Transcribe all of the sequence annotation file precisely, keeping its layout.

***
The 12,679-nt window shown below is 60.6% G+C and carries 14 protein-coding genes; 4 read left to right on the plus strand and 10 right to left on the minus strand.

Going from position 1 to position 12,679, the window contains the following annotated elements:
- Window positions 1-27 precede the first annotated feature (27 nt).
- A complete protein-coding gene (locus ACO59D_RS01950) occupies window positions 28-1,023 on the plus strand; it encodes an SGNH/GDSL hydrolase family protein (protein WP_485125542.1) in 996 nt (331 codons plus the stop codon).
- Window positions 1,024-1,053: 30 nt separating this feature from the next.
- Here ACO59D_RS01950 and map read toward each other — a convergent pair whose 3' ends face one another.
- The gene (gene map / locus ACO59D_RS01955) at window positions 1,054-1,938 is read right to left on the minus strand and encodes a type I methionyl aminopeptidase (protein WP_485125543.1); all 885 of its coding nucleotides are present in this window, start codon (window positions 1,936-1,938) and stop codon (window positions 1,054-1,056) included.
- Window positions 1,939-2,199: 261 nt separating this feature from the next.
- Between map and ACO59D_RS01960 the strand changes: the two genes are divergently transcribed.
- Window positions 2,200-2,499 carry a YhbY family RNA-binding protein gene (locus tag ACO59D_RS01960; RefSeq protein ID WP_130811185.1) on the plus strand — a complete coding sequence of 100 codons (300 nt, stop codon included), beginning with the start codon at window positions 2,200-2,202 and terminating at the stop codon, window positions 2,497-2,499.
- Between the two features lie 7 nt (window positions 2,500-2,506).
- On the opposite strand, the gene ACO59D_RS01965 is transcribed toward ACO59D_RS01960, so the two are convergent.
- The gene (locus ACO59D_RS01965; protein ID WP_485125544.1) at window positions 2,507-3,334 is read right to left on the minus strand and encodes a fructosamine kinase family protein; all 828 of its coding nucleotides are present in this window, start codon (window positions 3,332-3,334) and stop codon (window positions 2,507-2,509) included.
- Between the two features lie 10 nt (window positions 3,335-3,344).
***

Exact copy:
The 12,679-nt window shown below is 60.6% G+C and carries 14 protein-coding genes; 4 read left to right on the plus strand and 10 right to left on the minus strand.

Going from position 1 to position 12,679, the window contains the following annotated elements:
- Window positions 1-27 precede the first annotated feature (27 nt).
- A complete protein-coding gene (locus ACO59D_RS01950) occupies window positions 28-1,023 on the plus strand; it encodes an SGNH/GDSL hydrolase family protein (protein WP_485125542.1) in 996 nt (331 codons plus the stop codon).
- Window positions 1,024-1,053: 30 nt separating this feature from the next.
- Here ACO59D_RS01950 and map read toward each other — a convergent pair whose 3' ends face one another.
- The gene (gene map / locus ACO59D_RS01955) at window positions 1,054-1,938 is read right to left on the minus strand and encodes a type I methionyl aminopeptidase (protein WP_485125543.1); all 885 of its coding nucleotides are present in this window, start codon (window positions 1,936-1,938) and stop codon (window positions 1,054-1,056) included.
- Window positions 1,939-2,199: 261 nt separating this feature from the next.
- Between map and ACO59D_RS01960 the strand changes: the two genes are divergently transcribed.
- Window positions 2,200-2,499 carry a YhbY family RNA-binding protein gene (locus tag ACO59D_RS01960; RefSeq protein ID WP_130811185.1) on the plus strand — a complete coding sequence of 100 codons (300 nt, stop codon included), beginning with the start codon at window positions 2,200-2,202 and terminating at the stop codon, window positions 2,497-2,499.
- Between the two features lie 7 nt (window positions 2,500-2,506).
- On the opposite strand, the gene ACO59D_RS01965 is transcribed toward ACO59D_RS01960, so the two are convergent.
- The gene (locus ACO59D_RS01965; protein ID WP_485125544.1) at window positions 2,507-3,334 is read right to left on the minus strand and encodes a fructosamine kinase family protein; all 828 of its coding nucleotides are present in this window, start codon (window positions 3,332-3,334) and stop codon (window positions 2,507-2,509) included.
- Between the two features lie 10 nt (window positions 3,335-3,344).